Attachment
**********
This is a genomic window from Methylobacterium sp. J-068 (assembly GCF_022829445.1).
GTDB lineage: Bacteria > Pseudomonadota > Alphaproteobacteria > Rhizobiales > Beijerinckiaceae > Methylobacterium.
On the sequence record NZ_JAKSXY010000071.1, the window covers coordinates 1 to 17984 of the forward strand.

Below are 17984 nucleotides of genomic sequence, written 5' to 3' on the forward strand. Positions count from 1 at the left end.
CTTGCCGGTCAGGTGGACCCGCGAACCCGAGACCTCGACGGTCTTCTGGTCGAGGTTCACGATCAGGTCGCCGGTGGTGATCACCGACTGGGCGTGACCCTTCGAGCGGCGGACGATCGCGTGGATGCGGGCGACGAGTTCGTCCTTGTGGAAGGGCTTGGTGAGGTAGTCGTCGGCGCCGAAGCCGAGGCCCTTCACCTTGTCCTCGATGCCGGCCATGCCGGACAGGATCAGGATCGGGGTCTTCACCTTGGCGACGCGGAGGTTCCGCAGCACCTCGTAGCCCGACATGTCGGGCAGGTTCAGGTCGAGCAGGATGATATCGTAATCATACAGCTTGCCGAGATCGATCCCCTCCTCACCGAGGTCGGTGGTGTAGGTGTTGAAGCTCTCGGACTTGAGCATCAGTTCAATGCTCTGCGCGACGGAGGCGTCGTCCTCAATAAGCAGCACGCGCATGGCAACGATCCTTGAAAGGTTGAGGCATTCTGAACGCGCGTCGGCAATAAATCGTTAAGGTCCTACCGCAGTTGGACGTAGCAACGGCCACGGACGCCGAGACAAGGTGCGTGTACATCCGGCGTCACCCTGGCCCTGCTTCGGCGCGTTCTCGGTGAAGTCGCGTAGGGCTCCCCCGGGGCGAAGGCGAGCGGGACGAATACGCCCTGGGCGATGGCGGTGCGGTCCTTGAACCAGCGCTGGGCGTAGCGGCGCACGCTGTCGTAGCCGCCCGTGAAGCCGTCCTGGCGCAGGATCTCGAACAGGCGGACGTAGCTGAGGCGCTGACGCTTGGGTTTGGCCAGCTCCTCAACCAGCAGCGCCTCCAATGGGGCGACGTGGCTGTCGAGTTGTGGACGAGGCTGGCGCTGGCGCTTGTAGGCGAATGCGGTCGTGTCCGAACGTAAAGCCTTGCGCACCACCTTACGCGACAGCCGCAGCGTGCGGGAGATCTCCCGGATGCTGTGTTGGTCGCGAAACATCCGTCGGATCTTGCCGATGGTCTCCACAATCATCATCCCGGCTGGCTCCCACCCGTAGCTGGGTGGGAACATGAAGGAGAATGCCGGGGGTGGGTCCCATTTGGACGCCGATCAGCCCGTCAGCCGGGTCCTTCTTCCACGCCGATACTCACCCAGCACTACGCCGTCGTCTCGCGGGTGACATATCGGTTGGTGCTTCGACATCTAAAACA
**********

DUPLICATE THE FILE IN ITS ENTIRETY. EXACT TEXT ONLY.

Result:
This is a genomic window from Methylobacterium sp. J-068 (assembly GCF_022829445.1).
GTDB lineage: Bacteria > Pseudomonadota > Alphaproteobacteria > Rhizobiales > Beijerinckiaceae > Methylobacterium.
On the sequence record NZ_JAKSXY010000071.1, the window covers coordinates 1 to 17984 of the forward strand.

Below are 17984 nucleotides of genomic sequence, written 5' to 3' on the forward strand. Positions count from 1 at the left end.
CTTGCCGGTCAGGTGGACCCGCGAACCCGAGACCTCGACGGTCTTCTGGTCGAGGTTCACGATCAGGTCGCCGGTGGTGATCACCGACTGGGCGTGACCCTTCGAGCGGCGGACGATCGCGTGGATGCGGGCGACGAGTTCGTCCTTGTGGAAGGGCTTGGTGAGGTAGTCGTCGGCGCCGAAGCCGAGGCCCTTCACCTTGTCCTCGATGCCGGCCATGCCGGACAGGATCAGGATCGGGGTCTTCACCTTGGCGACGCGGAGGTTCCGCAGCACCTCGTAGCCCGACATGTCGGGCAGGTTCAGGTCGAGCAGGATGATATCGTAATCATACAGCTTGCCGAGATCGATCCCCTCCTCACCGAGGTCGGTGGTGTAGGTGTTGAAGCTCTCGGACTTGAGCATCAGTTCAATGCTCTGCGCGACGGAGGCGTCGTCCTCAATAAGCAGCACGCGCATGGCAACGATCCTTGAAAGGTTGAGGCATTCTGAACGCGCGTCGGCAATAAATCGTTAAGGTCCTACCGCAGTTGGACGTAGCAACGGCCACGGACGCCGAGACAAGGTGCGTGTACATCCGGCGTCACCCTGGCCCTGCTTCGGCGCGTTCTCGGTGAAGTCGCGTAGGGCTCCCCCGGGGCGAAGGCGAGCGGGACGAATACGCCCTGGGCGATGGCGGTGCGGTCCTTGAACCAGCGCTGGGCGTAGCGGCGCACGCTGTCGTAGCCGCCCGTGAAGCCGTCCTGGCGCAGGATCTCGAACAGGCGGACGTAGCTGAGGCGCTGACGCTTGGGTTTGGCCAGCTCCTCAACCAGCAGCGCCTCCAATGGGGCGACGTGGCTGTCGAGTTGTGGACGAGGCTGGCGCTGGCGCTTGTAGGCGAATGCGGTCGTGTCCGAACGTAAAGCCTTGCGCACCACCTTACGCGACAGCCGCAGCGTGCGGGAGATCTCCCGGATGCTGTGTTGGTCGCGAAACATCCGTCGGATCTTGCCGATGGTCTCCACAATCATCATCCCGGCTGGCTCCCACCCGTAGCTGGGTGGGAACATGAAGGAGAATGCCGGGGGTGGGTCCCATTTGGACGCCGATCAGCCCGTCAGCCGGGTCCTTCTTCCACGCCGATACTCACCCAGCACTACGCCGTCGTCTCGCGGGTGACATATCGGTTGGTGCTTCGACATCTAAAACA